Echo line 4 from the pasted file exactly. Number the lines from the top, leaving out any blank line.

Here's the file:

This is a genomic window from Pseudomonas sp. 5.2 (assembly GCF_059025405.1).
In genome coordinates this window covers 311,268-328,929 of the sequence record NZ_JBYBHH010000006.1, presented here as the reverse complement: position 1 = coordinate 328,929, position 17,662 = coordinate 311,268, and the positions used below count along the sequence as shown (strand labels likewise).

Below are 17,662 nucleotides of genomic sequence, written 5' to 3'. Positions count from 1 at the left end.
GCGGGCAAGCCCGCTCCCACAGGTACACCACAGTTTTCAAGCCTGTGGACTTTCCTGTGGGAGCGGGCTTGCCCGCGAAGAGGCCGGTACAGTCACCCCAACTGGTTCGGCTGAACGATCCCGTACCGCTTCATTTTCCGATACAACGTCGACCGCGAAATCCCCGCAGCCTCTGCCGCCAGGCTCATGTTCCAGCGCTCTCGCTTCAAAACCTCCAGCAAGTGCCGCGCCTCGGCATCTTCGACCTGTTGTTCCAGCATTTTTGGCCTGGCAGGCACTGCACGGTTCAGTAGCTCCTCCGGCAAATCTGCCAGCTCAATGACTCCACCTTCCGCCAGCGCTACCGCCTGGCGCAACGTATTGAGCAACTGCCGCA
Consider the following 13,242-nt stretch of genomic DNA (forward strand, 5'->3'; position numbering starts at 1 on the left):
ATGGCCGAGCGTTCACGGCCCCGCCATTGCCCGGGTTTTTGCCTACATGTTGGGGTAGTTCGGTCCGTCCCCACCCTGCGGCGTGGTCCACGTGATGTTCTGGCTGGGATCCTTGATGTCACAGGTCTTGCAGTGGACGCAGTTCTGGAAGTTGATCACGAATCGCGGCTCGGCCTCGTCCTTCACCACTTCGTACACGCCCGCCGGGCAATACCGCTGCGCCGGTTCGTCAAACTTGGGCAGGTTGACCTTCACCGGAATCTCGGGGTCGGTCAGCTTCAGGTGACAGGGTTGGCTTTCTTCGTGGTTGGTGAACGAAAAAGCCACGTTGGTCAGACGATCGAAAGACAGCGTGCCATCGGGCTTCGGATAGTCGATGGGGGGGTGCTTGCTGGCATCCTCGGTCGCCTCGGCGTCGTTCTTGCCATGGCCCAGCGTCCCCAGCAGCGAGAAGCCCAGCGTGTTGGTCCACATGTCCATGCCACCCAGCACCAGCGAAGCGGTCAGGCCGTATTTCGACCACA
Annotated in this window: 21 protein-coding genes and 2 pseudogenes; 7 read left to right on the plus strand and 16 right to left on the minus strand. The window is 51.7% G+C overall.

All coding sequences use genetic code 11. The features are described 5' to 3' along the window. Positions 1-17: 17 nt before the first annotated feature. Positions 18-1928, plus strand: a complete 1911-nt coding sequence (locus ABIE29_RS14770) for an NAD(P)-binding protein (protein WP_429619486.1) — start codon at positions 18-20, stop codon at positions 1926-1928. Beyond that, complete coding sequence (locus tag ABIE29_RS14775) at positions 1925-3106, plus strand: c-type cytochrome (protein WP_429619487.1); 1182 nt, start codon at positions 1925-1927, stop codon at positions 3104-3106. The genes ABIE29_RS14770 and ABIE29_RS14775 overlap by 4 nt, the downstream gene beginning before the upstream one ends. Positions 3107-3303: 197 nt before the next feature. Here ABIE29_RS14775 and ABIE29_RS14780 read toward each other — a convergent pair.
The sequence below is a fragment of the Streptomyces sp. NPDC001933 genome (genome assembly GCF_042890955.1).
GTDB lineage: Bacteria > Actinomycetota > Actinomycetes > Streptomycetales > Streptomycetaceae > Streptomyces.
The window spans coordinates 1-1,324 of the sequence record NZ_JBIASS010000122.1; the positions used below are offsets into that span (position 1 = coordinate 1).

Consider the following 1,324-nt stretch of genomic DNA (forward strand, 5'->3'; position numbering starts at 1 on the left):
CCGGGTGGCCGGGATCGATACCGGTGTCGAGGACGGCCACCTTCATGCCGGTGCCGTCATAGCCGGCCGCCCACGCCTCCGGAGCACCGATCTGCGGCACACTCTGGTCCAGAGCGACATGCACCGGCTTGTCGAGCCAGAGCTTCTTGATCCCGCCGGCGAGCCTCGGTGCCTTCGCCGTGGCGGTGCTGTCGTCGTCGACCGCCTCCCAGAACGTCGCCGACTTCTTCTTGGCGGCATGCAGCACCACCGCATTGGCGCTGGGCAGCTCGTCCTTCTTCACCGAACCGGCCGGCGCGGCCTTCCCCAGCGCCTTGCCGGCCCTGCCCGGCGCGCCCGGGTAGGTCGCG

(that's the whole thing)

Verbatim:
GCGGGCAAGCCCGCTCCCACAGGTACACCACAGTTTTCAAGCCTGTGGACTTTCCTGTGGGAGCGGGCTTGCCCGCGAAGAGGCCGGTACAGTCACCCCAACTGGTTCGGCTGAACGATCCCGTACCGCTTCATTTTCCGATACAACGTCGACCGCGAAATCCCCGCAGCCTCTGCCGCCAGGCTCATGTTCCAGCGCTCTCGCTTCAAAACCTCCAGCAAGTGCCGCGCCTCGGCATCTTCGACCTGTTGTTCCAGCATTTTTGGCCTGGCAGGCACTGCACGGTTCAGTAGCTCCTCCGGCAAATCTGCCAGCTCAATGACTCCACCTTCCGCCAGCGCTACCGCCTGGCGCAACGTATTGAGCAACTGCCGCA